Object Creation at Run Time

This is a discussion on Object Creation at Run Time within the Game Programming forums, part of the General Programming Boards category; Ok, I am writing a simple arcade style game to strengthen my programming skills. The game has a character that ...

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    using namespace Trooper; St0rmTroop3er's Avatar
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    Question Object Creation at Run Time

    Ok, I am writing a simple arcade style game to strengthen my programming skills. The game has a character that is created at the start of each level. Lets say its level 2, the game will create 4 "Boblies", so double what level it is. What is the best way to create and manage these objects? The only thing these objects need to do is calculate were its going to move to next, and maby draw it self(still undecided if the Boblie class should do this, or if the GameCore class should.)

    Someone suggested that I use <vector>, and I thought about using linked lists. But I herd that vectors are slow, and linked lists are too complex to get specific info from a object. Any ideas

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    Yah. Morgul's Avatar
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    Both are good choices and would both work fine for what you are trying to do. I'm not sure about vectors being slow but I have heard that too. However, in a relatively simple arcade game there aren't going to be any insane graphic effects and whatnot that will eat your fps, so a vector won't kill you if it is slower. Linked lists can be a little complicated, however they would probably work fine for what you are trying to do.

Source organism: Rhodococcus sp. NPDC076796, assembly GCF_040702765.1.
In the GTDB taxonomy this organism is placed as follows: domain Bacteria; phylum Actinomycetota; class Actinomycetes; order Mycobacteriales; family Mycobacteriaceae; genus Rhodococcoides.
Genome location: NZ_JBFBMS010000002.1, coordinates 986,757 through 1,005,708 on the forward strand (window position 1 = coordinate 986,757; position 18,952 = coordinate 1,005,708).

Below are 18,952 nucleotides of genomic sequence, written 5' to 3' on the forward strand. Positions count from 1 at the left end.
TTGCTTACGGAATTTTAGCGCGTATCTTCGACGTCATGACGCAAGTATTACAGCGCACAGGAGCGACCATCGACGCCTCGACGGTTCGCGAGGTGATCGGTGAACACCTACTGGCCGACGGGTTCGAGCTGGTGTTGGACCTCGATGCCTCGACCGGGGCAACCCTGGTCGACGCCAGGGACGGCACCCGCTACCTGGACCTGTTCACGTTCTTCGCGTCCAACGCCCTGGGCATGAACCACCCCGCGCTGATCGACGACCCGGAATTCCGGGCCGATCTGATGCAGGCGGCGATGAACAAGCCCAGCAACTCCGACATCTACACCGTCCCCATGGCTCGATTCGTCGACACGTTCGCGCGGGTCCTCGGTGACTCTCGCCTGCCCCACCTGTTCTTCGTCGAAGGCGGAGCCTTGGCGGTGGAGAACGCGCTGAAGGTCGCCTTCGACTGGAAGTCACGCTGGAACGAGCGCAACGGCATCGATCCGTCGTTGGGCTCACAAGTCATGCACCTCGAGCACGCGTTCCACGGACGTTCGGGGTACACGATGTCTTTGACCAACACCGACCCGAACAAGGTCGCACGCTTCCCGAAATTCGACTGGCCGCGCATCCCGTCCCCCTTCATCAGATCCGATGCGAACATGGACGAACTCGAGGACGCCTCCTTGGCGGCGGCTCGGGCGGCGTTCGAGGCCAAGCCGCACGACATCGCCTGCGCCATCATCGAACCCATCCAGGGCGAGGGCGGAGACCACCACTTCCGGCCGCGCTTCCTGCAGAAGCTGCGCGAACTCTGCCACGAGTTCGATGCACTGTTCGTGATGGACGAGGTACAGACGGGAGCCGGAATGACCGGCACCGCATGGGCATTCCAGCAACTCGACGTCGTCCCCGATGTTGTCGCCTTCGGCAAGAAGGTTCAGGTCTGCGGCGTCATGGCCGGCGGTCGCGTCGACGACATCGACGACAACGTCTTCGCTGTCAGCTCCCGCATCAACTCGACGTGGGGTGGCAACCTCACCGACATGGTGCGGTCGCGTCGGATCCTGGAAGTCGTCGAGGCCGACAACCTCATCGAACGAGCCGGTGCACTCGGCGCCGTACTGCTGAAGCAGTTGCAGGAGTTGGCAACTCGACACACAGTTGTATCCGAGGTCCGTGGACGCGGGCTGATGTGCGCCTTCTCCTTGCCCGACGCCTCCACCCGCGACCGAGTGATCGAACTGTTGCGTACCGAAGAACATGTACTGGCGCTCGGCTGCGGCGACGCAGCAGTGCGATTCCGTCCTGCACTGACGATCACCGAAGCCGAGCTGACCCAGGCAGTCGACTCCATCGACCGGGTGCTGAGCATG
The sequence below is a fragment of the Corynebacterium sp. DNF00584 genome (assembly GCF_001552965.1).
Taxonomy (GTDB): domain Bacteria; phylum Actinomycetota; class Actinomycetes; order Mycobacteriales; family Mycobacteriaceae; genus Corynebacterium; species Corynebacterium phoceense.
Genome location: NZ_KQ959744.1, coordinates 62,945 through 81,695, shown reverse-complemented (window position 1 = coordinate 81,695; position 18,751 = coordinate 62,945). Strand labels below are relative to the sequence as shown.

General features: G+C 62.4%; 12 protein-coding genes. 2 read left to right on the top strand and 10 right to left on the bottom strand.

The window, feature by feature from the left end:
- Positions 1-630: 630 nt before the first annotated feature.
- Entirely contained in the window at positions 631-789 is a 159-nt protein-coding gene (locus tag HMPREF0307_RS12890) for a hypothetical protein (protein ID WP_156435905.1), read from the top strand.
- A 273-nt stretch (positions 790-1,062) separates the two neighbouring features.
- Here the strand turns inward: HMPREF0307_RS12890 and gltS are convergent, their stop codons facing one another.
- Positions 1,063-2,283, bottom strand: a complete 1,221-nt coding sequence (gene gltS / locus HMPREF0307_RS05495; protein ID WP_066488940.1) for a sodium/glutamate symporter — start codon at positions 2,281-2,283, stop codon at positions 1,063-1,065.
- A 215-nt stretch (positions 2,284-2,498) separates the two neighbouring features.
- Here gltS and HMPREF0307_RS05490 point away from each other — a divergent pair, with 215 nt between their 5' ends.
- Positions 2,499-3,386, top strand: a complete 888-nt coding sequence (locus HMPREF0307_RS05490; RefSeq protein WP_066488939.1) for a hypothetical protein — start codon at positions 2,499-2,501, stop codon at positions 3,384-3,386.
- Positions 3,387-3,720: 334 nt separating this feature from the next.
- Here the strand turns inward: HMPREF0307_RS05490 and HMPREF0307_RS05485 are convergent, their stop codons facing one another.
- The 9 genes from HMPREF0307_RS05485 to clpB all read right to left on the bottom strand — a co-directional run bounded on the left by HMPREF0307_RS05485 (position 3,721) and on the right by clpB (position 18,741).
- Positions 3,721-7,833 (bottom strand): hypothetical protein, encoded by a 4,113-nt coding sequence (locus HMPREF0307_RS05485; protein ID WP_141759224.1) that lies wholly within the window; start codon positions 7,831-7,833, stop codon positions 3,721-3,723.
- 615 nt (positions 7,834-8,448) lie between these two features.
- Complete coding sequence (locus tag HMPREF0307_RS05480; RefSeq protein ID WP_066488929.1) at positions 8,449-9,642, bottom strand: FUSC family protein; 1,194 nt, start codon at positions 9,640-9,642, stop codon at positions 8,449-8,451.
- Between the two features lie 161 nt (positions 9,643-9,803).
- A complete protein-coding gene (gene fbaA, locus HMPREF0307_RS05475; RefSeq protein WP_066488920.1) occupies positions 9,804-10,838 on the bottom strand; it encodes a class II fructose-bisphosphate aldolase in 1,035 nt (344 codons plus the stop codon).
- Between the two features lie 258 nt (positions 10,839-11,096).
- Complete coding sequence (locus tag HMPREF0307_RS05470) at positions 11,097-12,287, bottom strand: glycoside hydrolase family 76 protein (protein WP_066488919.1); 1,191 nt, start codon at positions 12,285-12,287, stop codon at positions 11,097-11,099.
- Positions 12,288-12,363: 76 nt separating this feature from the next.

Sic vis pacum para bellum. If you want peace, prepare for war.

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    Vectors are almost as fast as normal arrays (I say almost, because there is a little difference in time but it is very very small).

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    Frequently Quite Prolix dwks's Avatar
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    You could use some other kind of STL container if you don't want to use linked lists.
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    Registered User xds4lx's Avatar
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    A vector should be as fast as an array except for at creation. Also resizing the vector will cause a performance hit. If you know how many objects your are going to have ahead of time you can use the .reserve(size_t count) funtion of the container class.
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    Confused Magos's Avatar
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    Use std::list as it has way better adding/removing time complexity than std::vector. The advantage of std::vector is that you have random access but if removing elements the indices would be changed anyway.
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  7. #7
    Call me AirBronto
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    just make the class of what ever object you are going to want to make multiple instances of. then make another class that holds these instances. use vectors in this class so that it is resizable and easy to implement

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